How to choose an HDMI 2.1 cable: a new standard, new problems | digital trends

Not so long ago, a good tip for choosing an HDMI cable was very simple: get an HDMI cable. Nowadays? Not much. Whether you’re about to set up a next-generation gaming console or build a major entertainment system, if using HDMI, you need to know that the game has changed.

And if you’ve already figured out that something has happened because you’ve had problems getting picture or sound on your new gear, you’ve surely landed in the right place.

I’m about to explain a little bit about why your new technology doesn’t work, as well as how to avoid running into this problem in the first place.

The old HDMI standard

In the recent past, my advice to people looking for guidance on HDMI cables was pretty simple. A bread-and-butter HDMI cable with lengths of up to 15 feet was almost guaranteed to work well. You may still be safe up to 25 feet. But then you’ll at least want to look at a cable with a lower gauge – bearing in mind that the lower the gauge number, the thicker the copper in the cable.

Basically, the longer you need the HDMI cable to be, the more you need to resemble a fire hose rather than a drinking straw, for example. Or you can switch to a different type of cable – but we’ll get into that a bit more below. Other than that, I wanted you to do your best to make sure you had good build quality and a strong connector on each end. Then there were the bonuses like higher flexibility for easier cable management or perhaps a color you prefer better than black.

For a long time, I was perfectly fine with most people who go with Amazon Basics cable For most practical uses for home consumers. As long as the cable wasn’t complete rubbish, it usually gets the job done. You’ll make it ones and zeros from point A to point B and you’ll get the picture and the sound. If you’re willing to spend crazy money on a high-end cable in the hope that you’ll get a little better audio and video quality, beat yourself up.

Now, things are different. In the world of HDMI 2.1 – or more specifically, the world in which new HDMI cables are supposed to be able to handle 40 to 48 Gbps of bandwidth (which is much more than the 18 Gbps standard we had before ), all bets are off. Well, not all of them, but enough to cause some problems.

Today, if you buy a cable that’s supposed to handle up to 48 Gbps with lengths between 2 and 3 meters (about 6 to 9 feet), odds are pretty good that any type of cable you buy will work. With lengths longer than that (and in fact, any shorter than that too) you’re more likely to run into some problems.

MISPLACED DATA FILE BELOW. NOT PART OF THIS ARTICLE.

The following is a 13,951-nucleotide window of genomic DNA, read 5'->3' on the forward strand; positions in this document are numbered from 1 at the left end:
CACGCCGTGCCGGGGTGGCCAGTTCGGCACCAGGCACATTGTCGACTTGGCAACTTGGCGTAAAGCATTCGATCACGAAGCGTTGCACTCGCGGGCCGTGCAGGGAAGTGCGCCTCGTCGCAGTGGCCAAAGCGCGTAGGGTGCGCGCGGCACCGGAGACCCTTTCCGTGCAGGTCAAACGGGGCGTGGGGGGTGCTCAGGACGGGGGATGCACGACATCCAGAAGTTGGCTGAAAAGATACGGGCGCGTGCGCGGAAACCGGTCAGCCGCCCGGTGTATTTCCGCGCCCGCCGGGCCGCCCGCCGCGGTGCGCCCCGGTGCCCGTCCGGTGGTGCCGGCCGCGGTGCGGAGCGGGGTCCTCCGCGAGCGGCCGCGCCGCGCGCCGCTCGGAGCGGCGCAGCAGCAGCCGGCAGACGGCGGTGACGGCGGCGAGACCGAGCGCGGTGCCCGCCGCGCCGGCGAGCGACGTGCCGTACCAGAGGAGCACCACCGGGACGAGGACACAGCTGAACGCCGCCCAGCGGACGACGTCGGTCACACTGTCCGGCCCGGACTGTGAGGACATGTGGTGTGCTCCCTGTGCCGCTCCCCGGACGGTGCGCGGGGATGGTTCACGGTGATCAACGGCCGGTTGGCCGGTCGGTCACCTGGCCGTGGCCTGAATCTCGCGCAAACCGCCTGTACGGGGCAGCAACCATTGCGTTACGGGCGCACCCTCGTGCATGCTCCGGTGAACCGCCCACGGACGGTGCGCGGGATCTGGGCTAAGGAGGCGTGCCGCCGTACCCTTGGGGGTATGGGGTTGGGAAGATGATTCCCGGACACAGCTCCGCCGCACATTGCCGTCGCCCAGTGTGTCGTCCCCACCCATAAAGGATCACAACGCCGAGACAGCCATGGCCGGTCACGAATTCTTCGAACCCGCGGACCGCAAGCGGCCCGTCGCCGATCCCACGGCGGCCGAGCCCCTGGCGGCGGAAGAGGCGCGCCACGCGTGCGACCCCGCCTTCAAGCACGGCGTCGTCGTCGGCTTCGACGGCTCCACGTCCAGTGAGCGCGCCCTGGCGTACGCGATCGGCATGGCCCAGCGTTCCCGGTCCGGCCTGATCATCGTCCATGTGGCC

HDMI 2.1: What has changed

At the heart of the issue of why old cables are no longer enough is a cross between the high bandwidth or speed of information we’re trying to push down the chain of tubes in an HDMI cable, the construction of the cable itself, and a host of complex math and physics. The bottom line is that there’s a lot more going on inside an HDMI cable than you think. Most people I’ve spoken to are of the opinion that we’re talking about digital signals – ones and zeros – and that because it’s a digital process, it should be very simple and there’s no real difference in quality in the output of one HDMI cable and another.

To some extent, this is true. The signal being delivered is digital. But the way it’s delivered has a bunch of pretty analog factors.

Take a look at this infographic that I borrowed from a YouTube conversation between Jeff Boccaccio at DPL labs and Jason Dustal in Murideo. As you can see below, there’s a 5V line, a hot plug, a display data channel, some video channels, and then at the bottom, a clock – all the individual lines inside one HDMI cable.

The breakdown of channels inside the HDMI cable, as shown in HDMI 2.1
Jeff Boccacico / DPL Labs

I don’t know about you, but this graph shows me that there’s more going on in an HDMI cable than I thought.

This is a huge simplification, but the 5V channel on top has to negotiate a very specific slope between a source, like the Xbox Series X, and a receiver, like a TV or A/V receiver, just to get the party started. If this little thing doesn’t happen, nothing will happen. And while this trigger had fired fairly successfully in the past, it is now much more difficult. I’ll get to why in a moment.

On the other side of this chart is a clock. Without getting into what the watch actually does, it can be likened to working as an air traffic controller. If this watch can’t do its job, forget about it – there is no audio or video signal going to the TV or AV receiver. If the watch has tripped, you will likely see the audio and video signal go down in and out.

As demand increased, this tolerance decreased. And now we’re seeing more failures than we’re used to.

There are other factors like HDCP, EDID, and CEC that must be successfully digitally negotiated before audio and video can be sent down the pipeline as well.

So, where am I going here? You mentioned that higher speed or higher bandwidth was a factor. The more you try to increase the tube size, the greater the demand for tube capacity. The bottom line is that demands are now up with 4K resolution at 60 fps or more, with HDR metadata, and uncompressed audio – if the copper in the cable isn’t strong enough and isn’t strong enough in the right-hand side places for a certain length of cable Failure is imminent in a way that it has never been before.